"[The county] is completely flooded. And it's only going to get worse," Harris said, adding that rivers and creeks along the county along the Louisiana border will not crest until midnight through 4 a.m. Friday.
"The worst is yet to come," Harris said.
Pearl River County conducted four search-and-rescue operations and it was believed there were no more residents in their homes, Harris said. The county was receiving assistance from FEMA, state agencies and neighboring counties.
Lt. Vernon Smith of the Pascagoula, Miss., police told ABC News that a tornado touched down at approximately 8:20 a.m. just south of Pascagoula, which is located 28 miles from Biloxi.
"It landed right on top of a house, just sat on it," Smith said, adding that people were believed to be inside. "There are people injured."
Smith said the tornado then lifted off the ground and moved through the main part of town, having traveled about a mile since touchdown. Officials are mobilizing emergency crews, but the torrential rain made roads impassable, with the 2 to 3 feet of water flooding the area too much for even their emergency vehicles to handle.
"We can't get through and we are scrambling," said Smith.
Surrounding areas of Louisiana were expected to see almost two feet of rain and more dangerous floods by the end of the week, while seven tornadoes had spun off from Isaac in Mississippi and Alabama.
A tornado that touched down in Gulfport, Miss., caused significant destruction reported to homes. Carlos Redmond, a spokesman for Harrison County Emergency Management, said it was assessing the damage.
"We're looking for daylight. That's what we're looking for. We'll be able to tell a lot more at that time," Redmond told ABC News Thursday.
The rising waters from rain and flooding left locals scrambling up to attics and onto roofs. The main parishes that pose the greatest concern sat around Lake Pontchartrain. With another 4 to 7 inches of rain expected, many officials have expressed worry about the rising waters.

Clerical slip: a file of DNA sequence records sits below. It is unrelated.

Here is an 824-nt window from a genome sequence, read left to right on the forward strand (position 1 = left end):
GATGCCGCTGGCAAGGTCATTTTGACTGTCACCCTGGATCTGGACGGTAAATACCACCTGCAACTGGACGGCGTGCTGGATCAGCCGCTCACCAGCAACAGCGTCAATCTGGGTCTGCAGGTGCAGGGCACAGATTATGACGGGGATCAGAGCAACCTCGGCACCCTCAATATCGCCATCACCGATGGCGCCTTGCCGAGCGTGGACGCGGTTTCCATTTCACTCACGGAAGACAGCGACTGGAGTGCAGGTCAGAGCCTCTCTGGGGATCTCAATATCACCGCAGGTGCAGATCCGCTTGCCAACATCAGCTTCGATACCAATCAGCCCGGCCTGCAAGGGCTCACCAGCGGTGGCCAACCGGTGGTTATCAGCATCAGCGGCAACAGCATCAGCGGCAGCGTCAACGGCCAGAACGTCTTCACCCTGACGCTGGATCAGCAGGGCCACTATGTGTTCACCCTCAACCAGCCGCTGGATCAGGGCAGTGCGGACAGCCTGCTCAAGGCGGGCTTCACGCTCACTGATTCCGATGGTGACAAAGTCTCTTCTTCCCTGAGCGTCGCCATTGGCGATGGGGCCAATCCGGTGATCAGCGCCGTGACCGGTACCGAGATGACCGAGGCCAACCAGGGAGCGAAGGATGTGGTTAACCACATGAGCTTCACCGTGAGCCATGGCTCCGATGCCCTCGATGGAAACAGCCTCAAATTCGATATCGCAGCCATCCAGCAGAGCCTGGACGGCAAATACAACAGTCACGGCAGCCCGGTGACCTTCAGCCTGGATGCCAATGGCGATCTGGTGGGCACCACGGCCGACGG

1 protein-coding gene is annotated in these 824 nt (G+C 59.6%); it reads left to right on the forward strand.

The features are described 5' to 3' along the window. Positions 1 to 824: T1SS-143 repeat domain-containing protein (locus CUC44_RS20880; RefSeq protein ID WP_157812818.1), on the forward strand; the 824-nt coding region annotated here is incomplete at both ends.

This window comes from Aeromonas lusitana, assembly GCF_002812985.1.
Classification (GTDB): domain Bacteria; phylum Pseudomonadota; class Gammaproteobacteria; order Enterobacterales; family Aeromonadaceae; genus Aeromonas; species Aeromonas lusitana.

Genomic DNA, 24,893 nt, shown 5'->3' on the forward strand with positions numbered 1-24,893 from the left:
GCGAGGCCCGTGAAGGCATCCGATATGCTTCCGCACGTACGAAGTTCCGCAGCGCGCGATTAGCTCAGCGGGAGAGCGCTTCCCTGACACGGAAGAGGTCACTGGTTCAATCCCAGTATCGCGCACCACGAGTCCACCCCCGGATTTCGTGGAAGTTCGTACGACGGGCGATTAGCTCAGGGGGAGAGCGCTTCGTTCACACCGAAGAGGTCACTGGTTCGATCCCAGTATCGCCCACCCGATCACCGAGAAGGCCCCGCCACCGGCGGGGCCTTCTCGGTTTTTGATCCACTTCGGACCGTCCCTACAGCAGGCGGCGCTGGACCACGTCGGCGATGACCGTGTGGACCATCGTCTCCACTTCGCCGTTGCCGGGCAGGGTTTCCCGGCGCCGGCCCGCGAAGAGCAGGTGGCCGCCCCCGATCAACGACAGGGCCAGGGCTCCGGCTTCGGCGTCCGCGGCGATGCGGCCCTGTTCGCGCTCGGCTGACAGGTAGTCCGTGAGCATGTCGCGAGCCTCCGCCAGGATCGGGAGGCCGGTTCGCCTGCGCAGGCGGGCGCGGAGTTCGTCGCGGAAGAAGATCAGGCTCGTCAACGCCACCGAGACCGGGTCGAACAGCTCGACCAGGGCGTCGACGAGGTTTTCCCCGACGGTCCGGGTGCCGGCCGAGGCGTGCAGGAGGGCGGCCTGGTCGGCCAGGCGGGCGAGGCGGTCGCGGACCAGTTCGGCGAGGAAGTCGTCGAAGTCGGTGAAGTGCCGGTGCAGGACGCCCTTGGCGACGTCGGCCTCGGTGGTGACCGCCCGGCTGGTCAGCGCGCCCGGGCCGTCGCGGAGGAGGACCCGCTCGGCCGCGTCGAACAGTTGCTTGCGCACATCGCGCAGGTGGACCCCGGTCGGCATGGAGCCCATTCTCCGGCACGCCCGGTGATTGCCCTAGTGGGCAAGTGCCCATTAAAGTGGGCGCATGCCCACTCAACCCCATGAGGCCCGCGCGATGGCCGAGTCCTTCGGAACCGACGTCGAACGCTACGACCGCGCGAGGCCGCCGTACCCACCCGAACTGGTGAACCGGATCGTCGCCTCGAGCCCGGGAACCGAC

Officials in LaPlace, La., about 25 miles northwest of New Orleans, in St. John the Baptist Parish, called the situation dire.
"I'm afraid the tide is really going to catch some of us off guard tonight," Parish President Layton Ricks told ABC News late Wednesday night.
Livingston Parish officials told ABC News that they felt the worst of Isaac at 10 p.m. Wednesday, and expect flooding in the low-lying parts of the parish. Rescue efforts were under way and officials said this will be the first overnight of many water rescues in the area.
More than 725,000 homes and businesses throughout Louisiana were without power as of 2 a.m. Police reported few problems with looting.
President Obama declared federal emergencies in Louisiana and Mississippi late Wednesday, according to a statement from the White House. The disaster declarations free up federal aid for affected areas.
ABC News' Max Golembo and The Associated Press contributed to this report.